ONE Magazine

The official publication of
Catholic Near East Welfare Association

Celebrating 50 years | God • World • Human Family • Church

Friends of the Poor in Jordan

In Amman, the Franciscan Sisters of the Divine Motherhood reach out to mothers and children in need.

“St. Francis observed with ineffable eagerness the: Nativity of the Child Jesus above all other festivals, declaring that it was the feast of feasts whereon God became a tiny infant.” (Thomas of Celano)

In a hilltop house in the ancient city of Amman, capital of Jordan, live six nurses dedicated to making a Christmas of every day. They are the Franciscan Sisters of the Divine Motherhood. Each year they care for more than 30,000 pregnant women and infants in an attempt to reduce disease and mortality among children born to the poorest of God’s poor.

The Franciscans, from Ladywell Convent in Surrey. England, are much admired in medical circles both for their hard work and their highly competent professionalism. They are loved by the people who call them “hadgii,” a title reserved for especially respected individuals.

Also fondly known as “the Pope’s Sisters,” the Franciscans are easy to recognize as they drive about Jordan in cars marked with the Papal colors and emblem, weaving their way skillfully through a mad jumble of traffic which includes tractors, bicycles, pedestrians and donkeys.

Pre-natal clinics, infant clinics and general clinics are operated by the six sisters with the aid of five nurses and a laboratory technician. The major clinic is situated just outside a sprawling refugee camp on one of Amman’s seven hills. An incredible amount of work is done in this simple clinic which consists of a rented four room house and a van, custom built as a mobile pathology laboratory. This van, and another mobile unit, were supplied to the Sisters by the Pontifical Mission for Palestine through Catholic Near East Welfare Association. With these units the Sisters can reach poor people throughout Jordan who are unable to travel to the clinic.

The principal concern of the Sisters is to reduce the infant mortality rate which is about 40%, and is in most cases due to ignorance or poor nutrition. A pre-natal program is always in full force. Most girls marry very young, becoming pregnant at 14 or 15, and the population growth rate of the camp – now at 13 % is increasing. The inevitable result is more overcrowding in already crammed quarters, and poorer sanitary conditions. To offset dangerous effects the Sisters try to bring young women to the pre-natal clinic as soon as they become pregnant. There, a history of earlier pregnancies is taken, and a physical examination is made by the clinic’s physician, Dr. Yusef Sammour, himself a Palestinian refugee.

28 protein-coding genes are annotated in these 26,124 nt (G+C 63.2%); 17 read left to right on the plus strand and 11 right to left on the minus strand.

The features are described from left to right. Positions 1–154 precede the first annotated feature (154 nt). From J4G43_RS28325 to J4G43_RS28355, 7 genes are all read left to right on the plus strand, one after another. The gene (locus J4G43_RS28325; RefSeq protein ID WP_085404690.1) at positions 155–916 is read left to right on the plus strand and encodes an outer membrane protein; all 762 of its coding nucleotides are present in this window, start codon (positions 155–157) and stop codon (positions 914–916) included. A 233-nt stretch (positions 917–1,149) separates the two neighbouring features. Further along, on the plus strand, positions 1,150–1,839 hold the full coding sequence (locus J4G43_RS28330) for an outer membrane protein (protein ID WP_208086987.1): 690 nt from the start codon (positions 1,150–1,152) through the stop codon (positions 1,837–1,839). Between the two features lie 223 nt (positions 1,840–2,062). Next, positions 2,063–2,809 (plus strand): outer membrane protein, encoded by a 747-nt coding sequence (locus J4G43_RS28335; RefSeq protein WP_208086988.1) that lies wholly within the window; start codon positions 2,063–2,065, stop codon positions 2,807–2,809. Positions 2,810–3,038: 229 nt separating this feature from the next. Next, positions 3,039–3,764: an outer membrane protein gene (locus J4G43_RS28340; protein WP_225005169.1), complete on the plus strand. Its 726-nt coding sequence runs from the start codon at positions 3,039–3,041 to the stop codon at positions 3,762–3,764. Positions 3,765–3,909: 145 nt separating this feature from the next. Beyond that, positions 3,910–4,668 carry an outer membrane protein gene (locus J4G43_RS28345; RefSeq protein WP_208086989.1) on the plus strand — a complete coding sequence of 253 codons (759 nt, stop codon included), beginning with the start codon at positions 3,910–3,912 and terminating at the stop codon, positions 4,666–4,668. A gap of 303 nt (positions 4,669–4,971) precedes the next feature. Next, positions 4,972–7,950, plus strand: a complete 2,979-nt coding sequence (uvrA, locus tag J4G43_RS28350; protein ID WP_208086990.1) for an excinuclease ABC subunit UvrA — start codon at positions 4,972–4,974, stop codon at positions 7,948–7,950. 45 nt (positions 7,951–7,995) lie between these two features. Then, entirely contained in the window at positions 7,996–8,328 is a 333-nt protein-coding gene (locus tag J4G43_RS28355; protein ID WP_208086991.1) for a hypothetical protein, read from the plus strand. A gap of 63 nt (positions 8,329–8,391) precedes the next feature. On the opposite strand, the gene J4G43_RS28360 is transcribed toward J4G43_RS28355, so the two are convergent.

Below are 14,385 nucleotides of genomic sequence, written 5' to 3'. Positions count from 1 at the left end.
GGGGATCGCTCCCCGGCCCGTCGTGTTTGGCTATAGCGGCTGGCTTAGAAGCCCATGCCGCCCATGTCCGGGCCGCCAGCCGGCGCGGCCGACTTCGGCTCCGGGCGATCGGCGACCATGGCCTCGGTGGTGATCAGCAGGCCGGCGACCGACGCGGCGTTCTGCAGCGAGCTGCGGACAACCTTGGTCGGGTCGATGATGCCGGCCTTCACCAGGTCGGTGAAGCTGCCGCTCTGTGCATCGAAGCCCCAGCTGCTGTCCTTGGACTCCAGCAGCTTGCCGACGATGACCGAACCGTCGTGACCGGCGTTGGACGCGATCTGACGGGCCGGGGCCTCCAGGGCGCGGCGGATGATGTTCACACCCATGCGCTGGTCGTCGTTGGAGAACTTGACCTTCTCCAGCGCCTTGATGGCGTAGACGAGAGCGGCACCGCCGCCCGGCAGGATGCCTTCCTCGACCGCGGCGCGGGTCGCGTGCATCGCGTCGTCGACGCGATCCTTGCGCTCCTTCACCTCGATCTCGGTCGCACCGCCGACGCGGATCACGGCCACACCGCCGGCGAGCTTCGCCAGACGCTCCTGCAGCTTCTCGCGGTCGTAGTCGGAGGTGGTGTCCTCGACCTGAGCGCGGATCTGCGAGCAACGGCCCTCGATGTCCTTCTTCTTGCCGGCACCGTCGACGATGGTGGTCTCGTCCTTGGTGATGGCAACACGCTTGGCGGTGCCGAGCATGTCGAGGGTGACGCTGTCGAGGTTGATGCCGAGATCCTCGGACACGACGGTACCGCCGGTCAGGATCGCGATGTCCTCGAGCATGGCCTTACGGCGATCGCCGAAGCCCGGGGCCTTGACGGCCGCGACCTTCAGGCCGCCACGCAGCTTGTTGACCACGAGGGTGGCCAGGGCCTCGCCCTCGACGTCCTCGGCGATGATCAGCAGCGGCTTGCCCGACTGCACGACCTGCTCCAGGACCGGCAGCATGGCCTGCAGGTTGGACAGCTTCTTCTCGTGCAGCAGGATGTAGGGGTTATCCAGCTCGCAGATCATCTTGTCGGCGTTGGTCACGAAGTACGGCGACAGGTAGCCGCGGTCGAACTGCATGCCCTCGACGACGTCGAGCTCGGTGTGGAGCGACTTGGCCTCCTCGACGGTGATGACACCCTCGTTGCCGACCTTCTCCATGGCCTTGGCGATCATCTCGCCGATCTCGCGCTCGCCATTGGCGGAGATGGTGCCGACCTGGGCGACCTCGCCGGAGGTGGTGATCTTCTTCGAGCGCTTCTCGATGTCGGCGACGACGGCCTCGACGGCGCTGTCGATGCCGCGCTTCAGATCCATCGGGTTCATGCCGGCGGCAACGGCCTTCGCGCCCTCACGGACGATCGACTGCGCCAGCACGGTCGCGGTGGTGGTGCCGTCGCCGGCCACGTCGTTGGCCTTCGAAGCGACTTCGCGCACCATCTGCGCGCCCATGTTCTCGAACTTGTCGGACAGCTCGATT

Women receive iron and vitamin tablets and vaccination against tetanus, as well as consistent health care throughout the nine months. Any obvious cases of expected difficulty in delivery are brought to the Italian Hospital in Amman. However, most babies are delivered at home by either midwives or the Sisters themselves.

The Sisters’ care does not stop upon the birth of a child. The clinic runs an intensive care section for babies and young children, as well as a Rehydration Center. Many babies between nine and 18 months look like wizened old men due to dehydration from fever, extreme heat or lack of proper nutrition. Without immediate attention they would die.

According to the Sisters, the main child care problem is undernourishment due to gastroenteritis or starvation, and these are all a direct result of poor conditions in camp life, where food of good quality is scarce and open sewers are breeding grounds for parasites.

In addition to treatment, the clinic’s infant and child welfare program strongly emphasizes prevention. Two nurses assist the Sister in charge in caring for nearly 16,000 children up to the age of five who need to receive vaccinations against polio, diptheria, whooping cough, tetanus, small pox and tuberculosis.

Aside from mother and child programs the Sisters treat adults in need of general care. The majority of these patients are the elderly who suffer from chronic illnesses such as pneumonia, anemia and vitamin deficiencies. Here, food is often used as medicine and many of the old, weakened and sick from hunger alone, receive supplementary foods of high-protein and vitamin content. Financial support from the Pontifical Mission for Palestine makes such treatment possible.

Outside of Amman, the Sisters operate a similar clinic in Ruseifa, an industrial town 15 kilometers from the capital, which is visited three times a week in the mobile van. Another clinic station is Mwaggar, a Bedouin settlement in the desert occupied by both Jordanians and Palestinians. This clinic is neither as busy or as successful at the others, since the Bedouin have not yet learned to profit from preventive care. But the Sisters – there with their expertise and patience – feel it is only a matter of time. Slowly, people are coming for help and health education.

Well-named, the Sisters of the Divine Motherhood are doing all they can to improve the health of refugees and the poor. In the process, they are witnesses of Christian charity in the camps and deserts of Jordan.

Pat Hamzeh, a native of England, is married to a Palestinian and lives in Amman, Jordan.

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